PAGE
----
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I often find myself questioning my decisions; wondering why my competitive instinct kicks in (which, by the way, it does exclusively on a bike).  Maybe it would have been better if I had just sat up and waited for some of the truly fantastic people who I knew were just behind me, for example.  Maybe I should have just put on a baggy jersey and not started in the front row.  Maybe, maybe, maybe …maybe the grass would have been greener on the other side.

We all have different stories.  Some of us came to Minnesota to ride, some of us to race, and some of us just to be with friends.  Riding bikes …no, not just riding bikes, but believing deeply about the importance of riding bikes, is the thing that binds us together.   That and taking the road less traveled.  The road less traveled has led me to the best experiences of my life. This time it led me to Spring Valley for the Almanzo 100 and for that I am thankful.  The (gravel) road less traveled helped me come to the simple realization that grass is green and that the best road is the road you are riding right now.

[K]

 

 

Kieran is one of our co-pilots here at Wild Rock. In addition to being super fast on a bike, Kieran is an encyclopedia on all things that get your endorphins pumping. You can access this info by bringing him an Americano.

 
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Daycations. Yep that's Right, Daycations.
 

Making the most of it.

The Journal is the space to Go Out and Play with Wild Rock

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I spend quite a bit of time guiding cycling trips in Europe.  As our clients are on holiday, the days there have a flow.  A casual start time is typically followed by a leisurely coffee stop.  A few more km’s usually signals time for a nice lunch followed by a couple more hours on the bike.  More often than not rides finish up at the hotel bar before we all get cleaned up for dinner. 

Then we come back to our beloved hometown and fall into the pattern of squeezing rides into the few hours we can carve out of our busy days.  This habit drives my lovely partner crazy so a few years ago we committed to taking our European holiday theme and living it out as well as we can here at home.  These all-day rides are about embracing and truly experiencing what is close to home rather than taking it for granted. 

So, this is the first of our …I don’t have a name yet …maybe we can call them Cycling Daycations. 

Plan to start your morning at the Silver Bean Café overlooking the Otonabee River in the heart of town.  You may be tempted to eat more but I would suggest a coffee and a scone or muffin, which are both delicious, as you can expect 2nd breakfast just up the road in Lakefield.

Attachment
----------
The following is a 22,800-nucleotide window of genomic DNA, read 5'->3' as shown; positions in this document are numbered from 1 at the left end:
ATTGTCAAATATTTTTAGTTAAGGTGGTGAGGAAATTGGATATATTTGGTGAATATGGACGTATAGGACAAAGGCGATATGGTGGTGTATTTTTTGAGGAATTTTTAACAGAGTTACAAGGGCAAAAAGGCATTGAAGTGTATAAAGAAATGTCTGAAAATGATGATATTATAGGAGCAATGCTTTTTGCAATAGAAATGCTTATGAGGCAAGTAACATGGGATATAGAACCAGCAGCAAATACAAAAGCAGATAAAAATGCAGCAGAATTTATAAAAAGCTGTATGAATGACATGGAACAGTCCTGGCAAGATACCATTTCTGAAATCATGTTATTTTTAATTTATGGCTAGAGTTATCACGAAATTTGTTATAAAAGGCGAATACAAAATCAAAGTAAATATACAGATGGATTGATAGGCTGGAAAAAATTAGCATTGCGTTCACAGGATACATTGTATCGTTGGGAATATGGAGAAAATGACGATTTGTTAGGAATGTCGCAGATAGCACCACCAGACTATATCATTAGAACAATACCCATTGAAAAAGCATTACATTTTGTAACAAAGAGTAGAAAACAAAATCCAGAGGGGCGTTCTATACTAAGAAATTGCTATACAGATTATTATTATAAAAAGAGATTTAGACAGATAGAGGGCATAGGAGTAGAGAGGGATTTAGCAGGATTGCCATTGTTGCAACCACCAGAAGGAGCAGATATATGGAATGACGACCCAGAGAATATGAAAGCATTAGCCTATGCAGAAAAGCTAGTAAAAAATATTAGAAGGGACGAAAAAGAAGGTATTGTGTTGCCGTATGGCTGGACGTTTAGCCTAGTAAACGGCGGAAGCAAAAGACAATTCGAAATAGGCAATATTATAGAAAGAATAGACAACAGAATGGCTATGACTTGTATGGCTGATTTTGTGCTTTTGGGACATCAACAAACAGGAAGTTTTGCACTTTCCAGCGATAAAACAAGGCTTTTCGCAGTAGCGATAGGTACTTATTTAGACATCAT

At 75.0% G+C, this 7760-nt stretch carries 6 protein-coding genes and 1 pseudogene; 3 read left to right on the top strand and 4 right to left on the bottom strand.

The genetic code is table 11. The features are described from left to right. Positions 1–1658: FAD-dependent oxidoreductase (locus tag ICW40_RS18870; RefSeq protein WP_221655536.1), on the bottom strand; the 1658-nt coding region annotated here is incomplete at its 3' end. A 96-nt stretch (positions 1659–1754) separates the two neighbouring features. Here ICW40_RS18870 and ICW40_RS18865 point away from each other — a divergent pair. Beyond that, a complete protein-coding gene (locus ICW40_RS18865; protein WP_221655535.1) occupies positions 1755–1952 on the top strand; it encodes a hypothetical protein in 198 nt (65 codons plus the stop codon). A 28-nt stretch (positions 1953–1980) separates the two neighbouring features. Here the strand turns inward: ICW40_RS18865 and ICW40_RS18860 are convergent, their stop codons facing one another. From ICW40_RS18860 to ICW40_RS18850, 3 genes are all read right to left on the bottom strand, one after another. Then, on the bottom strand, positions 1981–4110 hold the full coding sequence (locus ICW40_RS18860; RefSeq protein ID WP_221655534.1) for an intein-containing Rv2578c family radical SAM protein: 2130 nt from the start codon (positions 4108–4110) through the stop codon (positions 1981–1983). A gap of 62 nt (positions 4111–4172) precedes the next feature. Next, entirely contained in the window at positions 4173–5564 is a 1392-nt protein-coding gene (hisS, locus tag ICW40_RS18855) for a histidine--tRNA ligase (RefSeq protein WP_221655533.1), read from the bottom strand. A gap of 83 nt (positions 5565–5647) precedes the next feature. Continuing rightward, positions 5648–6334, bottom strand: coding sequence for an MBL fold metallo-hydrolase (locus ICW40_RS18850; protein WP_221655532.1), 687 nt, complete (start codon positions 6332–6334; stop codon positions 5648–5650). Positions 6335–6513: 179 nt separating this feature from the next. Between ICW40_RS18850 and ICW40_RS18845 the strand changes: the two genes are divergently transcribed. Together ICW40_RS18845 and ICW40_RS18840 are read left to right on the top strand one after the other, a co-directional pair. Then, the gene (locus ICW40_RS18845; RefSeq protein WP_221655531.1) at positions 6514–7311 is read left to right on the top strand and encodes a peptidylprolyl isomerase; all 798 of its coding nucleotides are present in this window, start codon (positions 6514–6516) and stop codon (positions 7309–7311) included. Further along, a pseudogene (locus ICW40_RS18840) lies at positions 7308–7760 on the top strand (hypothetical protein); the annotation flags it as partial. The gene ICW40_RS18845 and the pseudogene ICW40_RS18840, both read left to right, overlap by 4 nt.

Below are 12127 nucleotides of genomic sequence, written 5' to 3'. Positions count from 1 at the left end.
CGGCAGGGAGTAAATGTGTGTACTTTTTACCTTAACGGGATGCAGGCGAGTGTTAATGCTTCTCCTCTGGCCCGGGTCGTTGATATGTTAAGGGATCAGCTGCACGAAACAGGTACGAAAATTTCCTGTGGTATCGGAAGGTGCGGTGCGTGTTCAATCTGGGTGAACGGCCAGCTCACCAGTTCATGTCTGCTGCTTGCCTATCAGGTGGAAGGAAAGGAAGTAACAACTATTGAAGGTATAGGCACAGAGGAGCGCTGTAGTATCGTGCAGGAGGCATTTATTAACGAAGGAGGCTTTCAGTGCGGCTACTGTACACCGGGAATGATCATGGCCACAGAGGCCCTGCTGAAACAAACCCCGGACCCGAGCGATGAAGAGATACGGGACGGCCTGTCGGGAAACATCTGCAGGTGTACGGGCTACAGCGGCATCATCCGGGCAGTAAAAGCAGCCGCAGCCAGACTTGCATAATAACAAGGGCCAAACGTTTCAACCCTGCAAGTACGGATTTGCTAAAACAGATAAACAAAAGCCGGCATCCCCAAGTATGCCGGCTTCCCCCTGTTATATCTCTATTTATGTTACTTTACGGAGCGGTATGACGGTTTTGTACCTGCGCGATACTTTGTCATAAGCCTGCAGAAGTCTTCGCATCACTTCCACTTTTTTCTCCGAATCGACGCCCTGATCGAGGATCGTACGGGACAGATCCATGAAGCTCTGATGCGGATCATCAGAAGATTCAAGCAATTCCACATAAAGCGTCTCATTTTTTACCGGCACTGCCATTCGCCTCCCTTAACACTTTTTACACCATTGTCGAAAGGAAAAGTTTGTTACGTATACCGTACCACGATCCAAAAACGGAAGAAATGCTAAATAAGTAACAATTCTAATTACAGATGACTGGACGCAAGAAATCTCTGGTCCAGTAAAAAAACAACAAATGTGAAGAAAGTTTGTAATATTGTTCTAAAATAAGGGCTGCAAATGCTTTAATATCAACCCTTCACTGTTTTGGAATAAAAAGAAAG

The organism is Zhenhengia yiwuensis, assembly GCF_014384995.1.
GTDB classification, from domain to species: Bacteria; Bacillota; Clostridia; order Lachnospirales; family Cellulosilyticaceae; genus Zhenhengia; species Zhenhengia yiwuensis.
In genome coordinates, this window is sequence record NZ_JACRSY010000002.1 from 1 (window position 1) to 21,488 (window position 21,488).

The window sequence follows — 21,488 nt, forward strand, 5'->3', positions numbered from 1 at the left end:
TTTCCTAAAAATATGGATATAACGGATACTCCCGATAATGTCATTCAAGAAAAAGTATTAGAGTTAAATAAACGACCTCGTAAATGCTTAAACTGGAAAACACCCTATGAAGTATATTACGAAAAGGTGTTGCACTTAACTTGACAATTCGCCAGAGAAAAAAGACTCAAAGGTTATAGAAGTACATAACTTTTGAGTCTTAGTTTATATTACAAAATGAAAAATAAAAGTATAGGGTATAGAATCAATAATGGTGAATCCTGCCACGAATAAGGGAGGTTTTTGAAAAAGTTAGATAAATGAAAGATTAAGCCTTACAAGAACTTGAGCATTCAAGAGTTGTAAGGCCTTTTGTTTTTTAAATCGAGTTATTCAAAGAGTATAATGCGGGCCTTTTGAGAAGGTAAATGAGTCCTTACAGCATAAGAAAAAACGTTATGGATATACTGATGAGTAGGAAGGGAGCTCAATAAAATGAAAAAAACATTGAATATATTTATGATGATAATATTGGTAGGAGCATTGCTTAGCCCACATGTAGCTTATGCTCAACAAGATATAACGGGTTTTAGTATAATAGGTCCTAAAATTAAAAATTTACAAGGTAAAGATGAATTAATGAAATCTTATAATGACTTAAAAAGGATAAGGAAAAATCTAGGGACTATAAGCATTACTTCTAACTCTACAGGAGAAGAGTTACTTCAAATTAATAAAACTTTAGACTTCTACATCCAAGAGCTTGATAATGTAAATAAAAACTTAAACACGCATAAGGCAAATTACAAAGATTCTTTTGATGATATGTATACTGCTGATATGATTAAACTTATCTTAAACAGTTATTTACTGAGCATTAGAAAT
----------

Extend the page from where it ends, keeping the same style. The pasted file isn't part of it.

Going north my suggested route detours off River Road to take in one of my favourite little gravel roads in the whole county.  Short and sweet, Hickey Rd is well worth the few extra minutes as it really has a timeless beauty to it.  Besides, you might need to build up a little more appetite before stopping in at the Nutty Bean in Lakefield for a classic Café Breakfast. 

With a full belly, take the back way out of Lakefield on your way up to the Lantern Grill on Stoney Lake.  A light lunch up on the terrace is a fantastic way to get yourselves into a cottage country frame of mind.  If you are not feeling up to lunch just yet then the bakery downstairs is the place to grab a drink and some baked goodness. 

 

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The way home takes riders through Warsaw and Douro on the way back to Peterborough.  More importantly, the ride finishes up rolling right past the Ashburnham Alehouse.  These folks know a thing or two putting great food and drink in front of hungry cyclists.  So, if it is early doing yourself a favour and stop by for a drink.  If, however, you have spent this day the way Dee and I did you will be rolling by close enough to dinner time that you can justify sitting down to another meal. 

The ride is “only 80km” but if you do this right it will take you all day.  Trust me, you will thank me for this advice! [K]

 

 

Kieran is one of our co-pilots here at Wild Rock. In addition to being super fast on a bike, Kieran is an encyclopedia on all things that get your endorphins pumping. You can access this info by bringing him an Americano.